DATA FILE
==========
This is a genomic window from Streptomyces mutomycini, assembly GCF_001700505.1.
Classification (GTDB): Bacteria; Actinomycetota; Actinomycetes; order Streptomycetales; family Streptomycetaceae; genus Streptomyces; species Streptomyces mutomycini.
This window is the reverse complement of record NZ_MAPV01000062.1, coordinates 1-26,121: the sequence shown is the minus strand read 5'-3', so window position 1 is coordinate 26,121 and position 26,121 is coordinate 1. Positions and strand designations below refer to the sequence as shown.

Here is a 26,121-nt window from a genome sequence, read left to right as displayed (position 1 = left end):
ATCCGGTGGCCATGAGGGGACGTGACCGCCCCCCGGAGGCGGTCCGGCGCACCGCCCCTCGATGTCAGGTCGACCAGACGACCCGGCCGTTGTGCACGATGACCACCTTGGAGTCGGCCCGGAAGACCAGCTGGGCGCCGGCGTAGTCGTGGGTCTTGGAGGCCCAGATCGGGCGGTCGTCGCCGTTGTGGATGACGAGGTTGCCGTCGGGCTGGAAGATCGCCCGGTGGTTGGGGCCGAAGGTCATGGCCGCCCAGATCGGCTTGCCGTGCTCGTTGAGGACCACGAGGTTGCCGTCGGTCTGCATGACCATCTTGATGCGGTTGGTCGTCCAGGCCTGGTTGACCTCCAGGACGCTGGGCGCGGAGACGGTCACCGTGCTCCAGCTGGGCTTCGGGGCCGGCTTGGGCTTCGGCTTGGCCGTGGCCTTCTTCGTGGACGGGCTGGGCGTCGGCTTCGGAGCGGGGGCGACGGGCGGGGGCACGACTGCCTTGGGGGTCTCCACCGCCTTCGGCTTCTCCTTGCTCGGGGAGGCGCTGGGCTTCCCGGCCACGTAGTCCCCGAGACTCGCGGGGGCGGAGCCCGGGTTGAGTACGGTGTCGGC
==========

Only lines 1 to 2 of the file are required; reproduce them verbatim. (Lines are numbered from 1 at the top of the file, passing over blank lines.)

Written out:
This is a genomic window from Streptomyces mutomycini, assembly GCF_001700505.1.
Classification (GTDB): Bacteria; Actinomycetota; Actinomycetes; order Streptomycetales; family Streptomycetaceae; genus Streptomyces; species Streptomyces mutomycini.